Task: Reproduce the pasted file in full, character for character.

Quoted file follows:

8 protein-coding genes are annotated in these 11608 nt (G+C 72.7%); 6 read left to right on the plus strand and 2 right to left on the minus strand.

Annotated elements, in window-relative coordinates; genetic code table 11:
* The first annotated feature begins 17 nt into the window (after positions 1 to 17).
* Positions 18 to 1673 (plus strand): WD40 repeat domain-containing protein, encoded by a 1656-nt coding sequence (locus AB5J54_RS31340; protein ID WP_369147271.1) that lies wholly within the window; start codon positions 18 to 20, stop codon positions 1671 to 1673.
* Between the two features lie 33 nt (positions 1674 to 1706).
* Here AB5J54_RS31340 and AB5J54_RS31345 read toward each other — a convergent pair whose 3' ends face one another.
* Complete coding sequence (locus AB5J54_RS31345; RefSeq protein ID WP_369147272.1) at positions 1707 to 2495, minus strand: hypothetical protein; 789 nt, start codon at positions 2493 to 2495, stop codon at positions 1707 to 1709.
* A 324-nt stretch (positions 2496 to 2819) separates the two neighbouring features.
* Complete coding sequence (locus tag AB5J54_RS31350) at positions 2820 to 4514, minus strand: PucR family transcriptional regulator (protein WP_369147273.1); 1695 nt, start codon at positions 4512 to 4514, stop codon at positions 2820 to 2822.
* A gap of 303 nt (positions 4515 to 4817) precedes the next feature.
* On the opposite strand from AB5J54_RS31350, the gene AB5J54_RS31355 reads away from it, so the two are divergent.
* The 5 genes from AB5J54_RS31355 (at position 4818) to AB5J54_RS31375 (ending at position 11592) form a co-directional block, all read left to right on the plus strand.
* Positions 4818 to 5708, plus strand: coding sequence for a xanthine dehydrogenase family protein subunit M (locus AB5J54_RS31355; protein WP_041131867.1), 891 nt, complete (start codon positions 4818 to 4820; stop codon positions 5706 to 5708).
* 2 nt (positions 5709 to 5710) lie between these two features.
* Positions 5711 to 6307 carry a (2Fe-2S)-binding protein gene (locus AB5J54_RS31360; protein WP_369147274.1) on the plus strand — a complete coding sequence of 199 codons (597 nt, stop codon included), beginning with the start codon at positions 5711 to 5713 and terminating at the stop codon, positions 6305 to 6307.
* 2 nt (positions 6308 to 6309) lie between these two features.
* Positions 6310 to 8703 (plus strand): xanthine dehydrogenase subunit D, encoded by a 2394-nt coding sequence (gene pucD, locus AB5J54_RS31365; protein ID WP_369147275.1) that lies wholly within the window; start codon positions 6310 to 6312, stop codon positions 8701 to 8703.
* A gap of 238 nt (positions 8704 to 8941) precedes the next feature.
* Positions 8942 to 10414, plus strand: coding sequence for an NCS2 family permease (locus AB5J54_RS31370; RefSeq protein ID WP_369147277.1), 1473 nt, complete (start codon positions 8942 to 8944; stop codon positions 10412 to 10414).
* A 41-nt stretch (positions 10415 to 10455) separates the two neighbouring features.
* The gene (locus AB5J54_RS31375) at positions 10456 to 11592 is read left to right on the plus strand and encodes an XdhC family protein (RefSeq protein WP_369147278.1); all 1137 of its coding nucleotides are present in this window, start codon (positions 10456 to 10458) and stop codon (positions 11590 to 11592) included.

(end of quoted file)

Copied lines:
8 protein-coding genes are annotated in these 11608 nt (G+C 72.7%); 6 read left to right on the plus strand and 2 right to left on the minus strand.

Annotated elements, in window-relative coordinates; genetic code table 11:
* The first annotated feature begins 17 nt into the window (after positions 1 to 17).
* Positions 18 to 1673 (plus strand): WD40 repeat domain-containing protein, encoded by a 1656-nt coding sequence (locus AB5J54_RS31340; protein ID WP_369147271.1) that lies wholly within the window; start codon positions 18 to 20, stop codon positions 1671 to 1673.
* Between the two features lie 33 nt (positions 1674 to 1706).
* Here AB5J54_RS31340 and AB5J54_RS31345 read toward each other — a convergent pair whose 3' ends face one another.
* Complete coding sequence (locus AB5J54_RS31345; RefSeq protein ID WP_369147272.1) at positions 1707 to 2495, minus strand: hypothetical protein; 789 nt, start codon at positions 2493 to 2495, stop codon at positions 1707 to 1709.
* A 324-nt stretch (positions 2496 to 2819) separates the two neighbouring features.
* Complete coding sequence (locus tag AB5J54_RS31350) at positions 2820 to 4514, minus strand: PucR family transcriptional regulator (protein WP_369147273.1); 1695 nt, start codon at positions 4512 to 4514, stop codon at positions 2820 to 2822.
* A gap of 303 nt (positions 4515 to 4817) precedes the next feature.
* On the opposite strand from AB5J54_RS31350, the gene AB5J54_RS31355 reads away from it, so the two are divergent.
* The 5 genes from AB5J54_RS31355 (at position 4818) to AB5J54_RS31375 (ending at position 11592) form a co-directional block, all read left to right on the plus strand.
* Positions 4818 to 5708, plus strand: coding sequence for a xanthine dehydrogenase family protein subunit M (locus AB5J54_RS31355; protein WP_041131867.1), 891 nt, complete (start codon positions 4818 to 4820; stop codon positions 5706 to 5708).
* 2 nt (positions 5709 to 5710) lie between these two features.
* Positions 5711 to 6307 carry a (2Fe-2S)-binding protein gene (locus AB5J54_RS31360; protein WP_369147274.1) on the plus strand — a complete coding sequence of 199 codons (597 nt, stop codon included), beginning with the start codon at positions 5711 to 5713 and terminating at the stop codon, positions 6305 to 6307.
* 2 nt (positions 6308 to 6309) lie between these two features.
* Positions 6310 to 8703 (plus strand): xanthine dehydrogenase subunit D, encoded by a 2394-nt coding sequence (gene pucD, locus AB5J54_RS31365; protein ID WP_369147275.1) that lies wholly within the window; start codon positions 6310 to 6312, stop codon positions 8701 to 8703.
* A gap of 238 nt (positions 8704 to 8941) precedes the next feature.
* Positions 8942 to 10414, plus strand: coding sequence for an NCS2 family permease (locus AB5J54_RS31370; RefSeq protein ID WP_369147277.1), 1473 nt, complete (start codon positions 8942 to 8944; stop codon positions 10412 to 10414).
* A 41-nt stretch (positions 10415 to 10455) separates the two neighbouring features.
* The gene (locus AB5J54_RS31375) at positions 10456 to 11592 is read left to right on the plus strand and encodes an XdhC family protein (RefSeq protein WP_369147278.1); all 1137 of its coding nucleotides are present in this window, start codon (positions 10456 to 10458) and stop codon (positions 11590 to 11592) included.